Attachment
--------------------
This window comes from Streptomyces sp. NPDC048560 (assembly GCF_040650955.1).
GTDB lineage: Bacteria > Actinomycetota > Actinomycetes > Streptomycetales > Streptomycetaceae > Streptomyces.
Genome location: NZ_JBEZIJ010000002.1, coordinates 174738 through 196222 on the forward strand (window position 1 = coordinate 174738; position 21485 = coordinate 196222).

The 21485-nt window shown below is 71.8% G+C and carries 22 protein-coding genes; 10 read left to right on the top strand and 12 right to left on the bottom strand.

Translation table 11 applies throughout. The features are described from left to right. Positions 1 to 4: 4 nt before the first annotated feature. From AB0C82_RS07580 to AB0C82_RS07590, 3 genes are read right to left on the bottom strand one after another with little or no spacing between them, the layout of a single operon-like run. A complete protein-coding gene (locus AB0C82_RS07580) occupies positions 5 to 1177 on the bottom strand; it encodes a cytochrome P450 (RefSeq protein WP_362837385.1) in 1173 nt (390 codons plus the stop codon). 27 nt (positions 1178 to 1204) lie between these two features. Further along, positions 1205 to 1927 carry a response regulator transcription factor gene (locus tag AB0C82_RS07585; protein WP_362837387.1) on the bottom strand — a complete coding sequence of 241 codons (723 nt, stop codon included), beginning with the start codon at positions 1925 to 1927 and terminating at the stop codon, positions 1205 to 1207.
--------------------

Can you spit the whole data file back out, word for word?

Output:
This window comes from Streptomyces sp. NPDC048560 (assembly GCF_040650955.1).
GTDB lineage: Bacteria > Actinomycetota > Actinomycetes > Streptomycetales > Streptomycetaceae > Streptomyces.
Genome location: NZ_JBEZIJ010000002.1, coordinates 174738 through 196222 on the forward strand (window position 1 = coordinate 174738; position 21485 = coordinate 196222).

The 21485-nt window shown below is 71.8% G+C and carries 22 protein-coding genes; 10 read left to right on the top strand and 12 right to left on the bottom strand.

Translation table 11 applies throughout. The features are described from left to right. Positions 1 to 4: 4 nt before the first annotated feature. From AB0C82_RS07580 to AB0C82_RS07590, 3 genes are read right to left on the bottom strand one after another with little or no spacing between them, the layout of a single operon-like run. A complete protein-coding gene (locus AB0C82_RS07580) occupies positions 5 to 1177 on the bottom strand; it encodes a cytochrome P450 (RefSeq protein WP_362837385.1) in 1173 nt (390 codons plus the stop codon). 27 nt (positions 1178 to 1204) lie between these two features. Further along, positions 1205 to 1927 carry a response regulator transcription factor gene (locus tag AB0C82_RS07585; protein WP_362837387.1) on the bottom strand — a complete coding sequence of 241 codons (723 nt, stop codon included), beginning with the start codon at positions 1925 to 1927 and terminating at the stop codon, positions 1205 to 1207.